The Seattle music scene of the early 90s has been well-documented for pioneering the "grunge" sound...that raw, crunchy noise that broke past the by-then passe heavy metal phase. Eschewing big hair and makeup for flannel, combat boots and mop-tops, hard rock had new gods, albeit somewhat reluctant ones. Nirvana got the press and bittersweet ending, Pearl Jam tried their hardest to deny their stardom and Soundgarden launched spin-off bands. Alice in Chains is the band that always feels forgotten to me, but I found them one of the best of the era.
Anchored by the nasal snarl of front man Layne Staley and man-behind-the-music Jerry Cantrell, AiC kept their sound dark and sinister, more in tune with the "heavy" side of metal with occasional hints of country and acoustic sensibility. They aren't for everyone and they didn't get the pop love of those other bands, but they still contributed to a much-needed musical revolution.
Facelift - B-
Starts strong, but gets redundant in the latter half. Still, the first six tracks, including "Man in the Box" and "Sea of Sorrow" are early essentials
Sap - C
The first of two EPs with a more experimental, "softer" sound. Only "Got Me Wrong" stands out among the four tracks. Listen for Chris Cornell on "Right Turn."
Dirt - A-
Probably the most definitive and well-known AiC album is filled with tunes about drug addiction, anger, suicidal thoughts and my favorite track, "Rooster." See also "Down in a Hole," "Angry Chair" and "Would?"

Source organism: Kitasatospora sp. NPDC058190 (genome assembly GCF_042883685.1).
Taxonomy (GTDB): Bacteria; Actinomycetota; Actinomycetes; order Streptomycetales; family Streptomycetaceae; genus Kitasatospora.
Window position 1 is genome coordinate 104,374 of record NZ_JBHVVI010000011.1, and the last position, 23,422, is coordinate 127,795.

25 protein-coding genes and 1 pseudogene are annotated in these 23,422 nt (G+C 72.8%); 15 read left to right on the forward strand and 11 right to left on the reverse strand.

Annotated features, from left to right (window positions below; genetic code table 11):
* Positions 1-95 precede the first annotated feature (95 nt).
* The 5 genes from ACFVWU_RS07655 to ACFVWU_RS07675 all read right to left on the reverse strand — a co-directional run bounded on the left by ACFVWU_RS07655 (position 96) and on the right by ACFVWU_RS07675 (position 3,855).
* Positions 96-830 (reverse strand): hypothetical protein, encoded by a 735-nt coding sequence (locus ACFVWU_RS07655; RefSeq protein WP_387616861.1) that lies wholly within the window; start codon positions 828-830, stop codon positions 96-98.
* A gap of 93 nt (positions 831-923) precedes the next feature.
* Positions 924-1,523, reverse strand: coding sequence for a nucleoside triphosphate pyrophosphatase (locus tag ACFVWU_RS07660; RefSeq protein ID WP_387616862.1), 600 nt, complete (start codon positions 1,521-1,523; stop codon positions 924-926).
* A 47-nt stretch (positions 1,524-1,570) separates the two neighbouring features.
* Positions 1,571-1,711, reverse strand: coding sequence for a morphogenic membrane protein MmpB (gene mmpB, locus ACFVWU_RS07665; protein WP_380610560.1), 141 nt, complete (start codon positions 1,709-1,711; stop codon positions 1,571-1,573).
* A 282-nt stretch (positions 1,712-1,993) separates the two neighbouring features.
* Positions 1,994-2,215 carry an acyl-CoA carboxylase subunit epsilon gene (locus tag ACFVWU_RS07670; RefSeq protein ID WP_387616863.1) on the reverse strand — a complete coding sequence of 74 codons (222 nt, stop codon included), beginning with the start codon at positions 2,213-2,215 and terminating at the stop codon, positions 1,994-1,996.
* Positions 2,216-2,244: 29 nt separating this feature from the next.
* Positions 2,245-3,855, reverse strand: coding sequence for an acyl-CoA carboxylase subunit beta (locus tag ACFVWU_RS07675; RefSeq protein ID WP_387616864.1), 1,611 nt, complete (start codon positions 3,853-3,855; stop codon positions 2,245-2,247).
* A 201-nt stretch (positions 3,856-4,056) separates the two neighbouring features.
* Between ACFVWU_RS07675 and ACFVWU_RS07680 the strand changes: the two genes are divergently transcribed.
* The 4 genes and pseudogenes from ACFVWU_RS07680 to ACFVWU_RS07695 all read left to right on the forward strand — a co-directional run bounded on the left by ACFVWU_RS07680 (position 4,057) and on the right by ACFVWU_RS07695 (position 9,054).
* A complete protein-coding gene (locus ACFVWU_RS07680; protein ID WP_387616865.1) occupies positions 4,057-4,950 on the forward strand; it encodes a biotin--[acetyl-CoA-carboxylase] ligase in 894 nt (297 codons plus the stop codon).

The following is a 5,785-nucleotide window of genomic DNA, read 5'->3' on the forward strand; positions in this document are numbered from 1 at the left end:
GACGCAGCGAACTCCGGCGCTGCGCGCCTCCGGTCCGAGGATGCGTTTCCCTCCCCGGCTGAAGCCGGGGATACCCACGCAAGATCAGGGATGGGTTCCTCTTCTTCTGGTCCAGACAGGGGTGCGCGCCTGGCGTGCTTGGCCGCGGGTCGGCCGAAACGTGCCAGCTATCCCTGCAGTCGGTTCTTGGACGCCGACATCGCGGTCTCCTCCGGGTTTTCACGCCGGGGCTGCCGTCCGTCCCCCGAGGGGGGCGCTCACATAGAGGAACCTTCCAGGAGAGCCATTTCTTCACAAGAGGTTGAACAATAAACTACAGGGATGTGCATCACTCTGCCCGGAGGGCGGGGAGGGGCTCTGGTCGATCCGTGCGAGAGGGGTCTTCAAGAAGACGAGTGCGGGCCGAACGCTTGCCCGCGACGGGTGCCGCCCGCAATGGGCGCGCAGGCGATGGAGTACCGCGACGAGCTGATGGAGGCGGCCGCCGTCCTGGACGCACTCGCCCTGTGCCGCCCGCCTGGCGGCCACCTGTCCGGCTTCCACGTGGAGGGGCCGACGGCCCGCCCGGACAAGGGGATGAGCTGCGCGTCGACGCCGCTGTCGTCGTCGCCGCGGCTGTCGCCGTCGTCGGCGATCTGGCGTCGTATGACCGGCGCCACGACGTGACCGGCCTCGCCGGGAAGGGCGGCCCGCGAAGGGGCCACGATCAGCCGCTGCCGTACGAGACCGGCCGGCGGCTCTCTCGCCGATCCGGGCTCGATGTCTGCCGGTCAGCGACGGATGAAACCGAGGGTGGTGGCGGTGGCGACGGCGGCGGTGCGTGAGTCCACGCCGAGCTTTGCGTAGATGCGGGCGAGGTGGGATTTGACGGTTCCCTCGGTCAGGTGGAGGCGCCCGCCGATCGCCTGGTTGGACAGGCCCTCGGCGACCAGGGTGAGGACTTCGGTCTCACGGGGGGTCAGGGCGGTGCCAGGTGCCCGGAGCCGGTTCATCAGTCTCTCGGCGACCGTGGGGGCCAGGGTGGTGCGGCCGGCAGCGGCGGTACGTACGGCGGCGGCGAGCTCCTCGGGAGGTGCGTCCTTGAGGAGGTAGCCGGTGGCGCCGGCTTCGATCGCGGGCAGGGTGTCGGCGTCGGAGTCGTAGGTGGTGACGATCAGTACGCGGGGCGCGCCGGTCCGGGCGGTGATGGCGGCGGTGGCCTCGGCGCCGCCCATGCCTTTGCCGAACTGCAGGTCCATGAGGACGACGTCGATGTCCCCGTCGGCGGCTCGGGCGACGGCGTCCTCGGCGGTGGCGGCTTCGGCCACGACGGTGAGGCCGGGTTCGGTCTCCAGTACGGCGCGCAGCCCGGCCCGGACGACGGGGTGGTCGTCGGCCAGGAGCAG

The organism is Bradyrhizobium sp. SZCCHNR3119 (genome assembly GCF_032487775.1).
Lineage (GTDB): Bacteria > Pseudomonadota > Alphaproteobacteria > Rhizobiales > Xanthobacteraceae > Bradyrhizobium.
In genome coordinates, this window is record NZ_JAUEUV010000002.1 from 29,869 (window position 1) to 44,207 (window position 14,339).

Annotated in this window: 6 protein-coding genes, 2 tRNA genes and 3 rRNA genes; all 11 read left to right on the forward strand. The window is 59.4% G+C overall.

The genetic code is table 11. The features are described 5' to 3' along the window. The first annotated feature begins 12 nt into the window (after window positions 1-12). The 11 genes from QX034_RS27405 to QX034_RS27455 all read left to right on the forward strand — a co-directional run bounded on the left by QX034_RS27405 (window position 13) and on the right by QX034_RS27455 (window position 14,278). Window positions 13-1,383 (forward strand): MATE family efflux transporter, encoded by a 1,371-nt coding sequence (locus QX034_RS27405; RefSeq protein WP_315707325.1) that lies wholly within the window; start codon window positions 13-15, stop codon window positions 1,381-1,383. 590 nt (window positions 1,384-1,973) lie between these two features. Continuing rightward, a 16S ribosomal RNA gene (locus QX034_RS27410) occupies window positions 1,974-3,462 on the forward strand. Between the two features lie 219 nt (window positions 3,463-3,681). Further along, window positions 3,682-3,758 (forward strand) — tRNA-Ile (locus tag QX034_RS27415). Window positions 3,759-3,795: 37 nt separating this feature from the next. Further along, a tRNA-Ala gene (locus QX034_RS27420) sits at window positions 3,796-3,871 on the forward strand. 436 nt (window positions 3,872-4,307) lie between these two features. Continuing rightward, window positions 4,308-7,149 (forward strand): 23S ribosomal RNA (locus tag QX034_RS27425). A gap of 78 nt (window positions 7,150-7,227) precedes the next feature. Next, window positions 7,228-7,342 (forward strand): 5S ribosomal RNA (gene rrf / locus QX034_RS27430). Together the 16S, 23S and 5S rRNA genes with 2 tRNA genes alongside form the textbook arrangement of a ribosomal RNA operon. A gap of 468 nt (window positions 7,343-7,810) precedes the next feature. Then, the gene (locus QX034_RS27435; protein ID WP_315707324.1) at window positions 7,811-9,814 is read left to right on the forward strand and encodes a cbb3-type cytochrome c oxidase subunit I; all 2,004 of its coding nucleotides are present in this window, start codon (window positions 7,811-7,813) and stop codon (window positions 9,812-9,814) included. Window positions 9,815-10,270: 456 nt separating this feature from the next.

Jar of Flies - A
AiC's best album is their second EP of slower acoustic tracks, famously written and recorded in one week. You didn't have to be a fan to appreciate chart-topper "No Excuses," epic and symphonic "I Stay Away" or haunting "Nutshell." Short, sweet and nearly perfect, Flies rates as one of my favorite albums.
Alice in Chains - B-
Layne Staley's recurring battle with heroin addiction delayed new material for a couple years and this self-titled album (their last all-new studio release) tries to reclaim their metal roots. It has a few great tunes (opener "Grind," Cantrell-sung "Heaven Beside You" and "God Am" really work) mixed with clunkers.
Unplugged - A-
Appearing on the popular MTV acoustic show probably seemed unlikely for this band, but the set proved just how graceful their music could be, even previous "hard rock" tunes. Watch the actual show to see Staley visibly worn but still able to mesmerize in one of his last appearances.
Music Bank and Nothing Safe - B
Staley's addiction and personal life problems made him a recluse before his overdose in 2002. He recorded a couple new tracks for box set Music Bank, preceded by "sampler" Nothing Safe. A three CD (and one multimedia) compilation of hit tracks, early demos and unreleased recordings...it's mostly for the purist.
Live - C
Gathering live tracks from shows throughout the 90s, this disc is surprisingly spare of "classic" AiC songs.
Cantrell has recorded two solo albums and the band is "reuniting" with a new lead singer to release a new album in late September. I'm intrigued and concerned at the same time. The new decade/century hasn't been good to the grunge figureheads of the past, but I'll give it a listen all the same.